When Should Your Business Use the Latest Technology?
At Kopis, we spend a lot of time having conversations with clients about the best way to apply the latest technology to solve age-old problems.
I want to be clear, though, that when it comes to technology, the move to modern isn’t a one-time event, like moving to a new city. You never arrive at modern–it’s a never-ending cycle of deciding how to apply technology, and the knowledge we’ve gained through technology, in order to improve.
When I look at our history and the work Kopis has done for the past two decades, it’s all been about moving clients’ systems, products, and processes and re-engineering along the way.
We’ve been in custom software development long enough to see the move from legacy mainframe to client servers to web-based apps to mobile apps and, now, to cloud-based services, IoT, blockchain, machine learning, and other emerging technologies.
We’ve also been in this industry long enough to have some insight about the right way to approach this continuous cycle of improvement–which can feel overwhelming and exhausting if you don’t have the right perspective.
Here are three truths we like to remind clients of when they’re upgrading their technology:
It’s About Your Customers
Always remember that the move to the latest technology is not about staying up-to-date with the latest and greatest for its own sake.
It’s about looking at all the tools at your disposal, the way you do business, how your customers interact with your business, and making decisions about how tech can positively impact the customer experience.
For example, if you’re losing customers because you only offer interaction through walk-ins or phone calls, are there opportunities for your customers through mobile?
It’s About Your People
The move to modern isn’t something where you have to go invent new technology. The technology already exists, you just have to look at what you have, what’s available, and decide whether your systems are still working for you internally.
Or, are there better technologies that will help your people work smarter, make better decisions, and focus on the areas where people think best?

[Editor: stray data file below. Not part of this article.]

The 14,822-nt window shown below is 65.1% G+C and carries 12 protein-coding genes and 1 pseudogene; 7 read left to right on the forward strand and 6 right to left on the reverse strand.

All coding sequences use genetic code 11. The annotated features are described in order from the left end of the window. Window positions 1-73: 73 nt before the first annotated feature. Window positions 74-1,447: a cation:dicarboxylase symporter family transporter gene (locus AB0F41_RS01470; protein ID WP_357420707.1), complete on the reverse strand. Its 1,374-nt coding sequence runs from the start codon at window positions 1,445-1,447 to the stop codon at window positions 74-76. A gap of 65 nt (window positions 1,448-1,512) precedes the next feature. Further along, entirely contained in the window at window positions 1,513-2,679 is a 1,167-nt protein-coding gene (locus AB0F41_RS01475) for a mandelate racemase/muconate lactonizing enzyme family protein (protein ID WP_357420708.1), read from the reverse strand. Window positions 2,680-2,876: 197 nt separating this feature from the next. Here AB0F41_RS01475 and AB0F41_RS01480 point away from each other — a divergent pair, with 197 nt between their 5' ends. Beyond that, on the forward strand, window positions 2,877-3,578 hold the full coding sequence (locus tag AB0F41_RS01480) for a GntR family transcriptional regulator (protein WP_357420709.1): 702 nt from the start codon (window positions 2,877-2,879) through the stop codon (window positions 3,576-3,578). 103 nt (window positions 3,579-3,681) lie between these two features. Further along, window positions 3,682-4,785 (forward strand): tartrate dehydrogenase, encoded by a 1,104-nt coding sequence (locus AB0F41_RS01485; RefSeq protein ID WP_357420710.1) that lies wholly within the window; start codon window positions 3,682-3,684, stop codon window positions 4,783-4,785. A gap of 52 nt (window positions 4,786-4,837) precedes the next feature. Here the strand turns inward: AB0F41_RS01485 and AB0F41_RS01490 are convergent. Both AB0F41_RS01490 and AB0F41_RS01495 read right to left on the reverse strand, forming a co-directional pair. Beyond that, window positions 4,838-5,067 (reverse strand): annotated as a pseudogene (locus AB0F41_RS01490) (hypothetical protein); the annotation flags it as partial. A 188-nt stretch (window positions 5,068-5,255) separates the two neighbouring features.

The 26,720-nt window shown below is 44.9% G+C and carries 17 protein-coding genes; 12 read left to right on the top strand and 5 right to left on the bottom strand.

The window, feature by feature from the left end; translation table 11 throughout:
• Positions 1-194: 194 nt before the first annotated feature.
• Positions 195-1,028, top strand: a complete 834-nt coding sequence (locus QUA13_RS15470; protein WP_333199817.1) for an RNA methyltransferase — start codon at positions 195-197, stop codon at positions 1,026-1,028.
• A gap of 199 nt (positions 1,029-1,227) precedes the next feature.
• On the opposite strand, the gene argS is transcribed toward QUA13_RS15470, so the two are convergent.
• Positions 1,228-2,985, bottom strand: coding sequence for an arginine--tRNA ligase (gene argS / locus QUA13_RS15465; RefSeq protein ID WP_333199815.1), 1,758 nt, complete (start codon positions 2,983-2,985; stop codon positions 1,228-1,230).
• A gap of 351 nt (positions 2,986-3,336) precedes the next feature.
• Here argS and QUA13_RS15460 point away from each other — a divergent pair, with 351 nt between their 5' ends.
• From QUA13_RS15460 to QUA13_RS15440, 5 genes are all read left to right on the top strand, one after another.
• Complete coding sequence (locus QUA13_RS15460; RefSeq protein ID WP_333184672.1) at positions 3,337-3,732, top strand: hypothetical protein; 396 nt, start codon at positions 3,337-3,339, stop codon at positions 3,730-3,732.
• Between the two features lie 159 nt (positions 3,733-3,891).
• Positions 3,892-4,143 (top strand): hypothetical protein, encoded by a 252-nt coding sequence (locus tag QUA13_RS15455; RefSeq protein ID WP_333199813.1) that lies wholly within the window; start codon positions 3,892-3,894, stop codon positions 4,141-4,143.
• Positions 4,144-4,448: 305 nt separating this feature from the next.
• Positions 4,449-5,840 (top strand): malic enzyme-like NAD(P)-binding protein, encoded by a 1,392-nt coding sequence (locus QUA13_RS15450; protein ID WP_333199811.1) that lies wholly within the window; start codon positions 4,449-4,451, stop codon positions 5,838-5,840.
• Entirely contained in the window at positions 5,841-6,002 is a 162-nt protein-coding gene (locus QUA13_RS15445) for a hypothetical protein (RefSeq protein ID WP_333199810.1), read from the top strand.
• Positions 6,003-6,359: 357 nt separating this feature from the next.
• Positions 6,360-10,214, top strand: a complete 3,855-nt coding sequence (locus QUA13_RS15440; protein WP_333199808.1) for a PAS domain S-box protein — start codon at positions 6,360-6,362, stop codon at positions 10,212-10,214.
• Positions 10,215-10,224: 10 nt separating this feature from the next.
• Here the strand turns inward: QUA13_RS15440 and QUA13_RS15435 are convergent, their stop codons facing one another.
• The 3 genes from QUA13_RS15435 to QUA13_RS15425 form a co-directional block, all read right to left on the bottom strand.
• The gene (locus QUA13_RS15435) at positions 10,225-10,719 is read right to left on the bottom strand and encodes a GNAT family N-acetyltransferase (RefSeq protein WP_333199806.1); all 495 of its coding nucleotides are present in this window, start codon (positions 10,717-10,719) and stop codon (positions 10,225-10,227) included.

Anytime you can eliminate repetitive tasks, such as hand-entered data, make data visualizations occur in real-time, or support productivity by making routine processes automatic, you free your people up to innovate.
Make sure you don’t get it backwards. The wrong technology solution will try to solve everything, forgetting the strengths and weaknesses of technology and people. The right technology solution will support your people as they solve problems and make decisions.
It’s About Your Bottom Line
Ask yourself: “Are there better ways, today, to do what we currently do applying technology?”
Business operations are often based on technology that was available when you first put the processes into place. But, now, the speed of transactions and speed of service has evolved, giving you the opportunity to increase productivity, decrease inefficiencies, and better support your people – which will always improve profit.
Every business has areas where tech properly applied to the right problem at the right time can actually improve what they do, how they do it, what they offer customers and, ultimately, their bottom line.
While modern will always be a moving target (after all, what’s modern today won’t be modern in five years), your approach to technology can remain steady and predictable.
Remember, it’s not about “keeping up” with the latest technology, per se. You don’t have to use an emerging technology just because it’s available. In fact, the most current technology might be bleeding-edge and too risky for your business at the moment.
However, you do have to evaluate your options, remain curious and engaged with technology, and always ask the question: “Does this technology present a significant advantage that will positively impact the way that people interact with my business?”
In doing so, you ensure that your organization will remain relevant and vital, relying on technology to support your business rather than bending your business to adopt the technology.